EJL: It’s pretty sexy music. Is that something you gravitate to when you’re listening to music?
RK: Probably. I think if you listen to a couple of songs on this list, that would support that thought. That’s why it was so hard to choose one song from her album. It’s an album that you just press play.
EJL: That was Syd with “Shake Em Off” from her album of 2017 called “Fin.” What’s the next track you’ve got for us.
RK: The next track is Jamiroquai, “Blow Your Mind.” This one was another hard one because Jamiroquai is one of my favorite artists and I have so many of their albums. The reason why I decided to go with this one is, it’s when I discovered that my son truly had a gift for music. I would play it in the car and he might’ve been two—maybe not even quite two years old—and when you get to the end of this song, he’s doing this scatting thing and it sounded like someone was following along with him. I knew it was just me and Ian, we’re the only ones in the car, and so I turned it down and he’s basically doing the entire scatting part. I play the song again and, not only that, but he knows all the lyrics and the different instruments that would come in. I just knew that there’s something special there. That’s why I chose that one.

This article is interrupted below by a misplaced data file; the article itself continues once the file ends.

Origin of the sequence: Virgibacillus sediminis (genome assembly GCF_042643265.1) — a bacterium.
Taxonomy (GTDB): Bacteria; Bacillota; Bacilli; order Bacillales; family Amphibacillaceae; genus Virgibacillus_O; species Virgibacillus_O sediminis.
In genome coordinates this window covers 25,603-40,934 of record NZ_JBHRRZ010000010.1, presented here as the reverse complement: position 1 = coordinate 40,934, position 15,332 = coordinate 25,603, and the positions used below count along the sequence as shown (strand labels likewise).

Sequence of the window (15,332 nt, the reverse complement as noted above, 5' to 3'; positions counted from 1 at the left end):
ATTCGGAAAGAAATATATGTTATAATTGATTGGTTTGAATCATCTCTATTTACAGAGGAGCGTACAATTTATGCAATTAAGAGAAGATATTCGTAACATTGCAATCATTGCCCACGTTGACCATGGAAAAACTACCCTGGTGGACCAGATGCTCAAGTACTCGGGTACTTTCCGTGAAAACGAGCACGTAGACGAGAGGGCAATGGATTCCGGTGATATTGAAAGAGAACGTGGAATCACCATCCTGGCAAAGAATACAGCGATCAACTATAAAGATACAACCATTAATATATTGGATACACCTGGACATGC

EJL: That was Jamiroquai with “Blow Your Mind” from the 1993 album, “Emergency on Planet Earth”. Did you yourself have music training growing up?
RK: I did not. I’m an actor, I always want to act like I can play the piano or act like I can play the trumpet.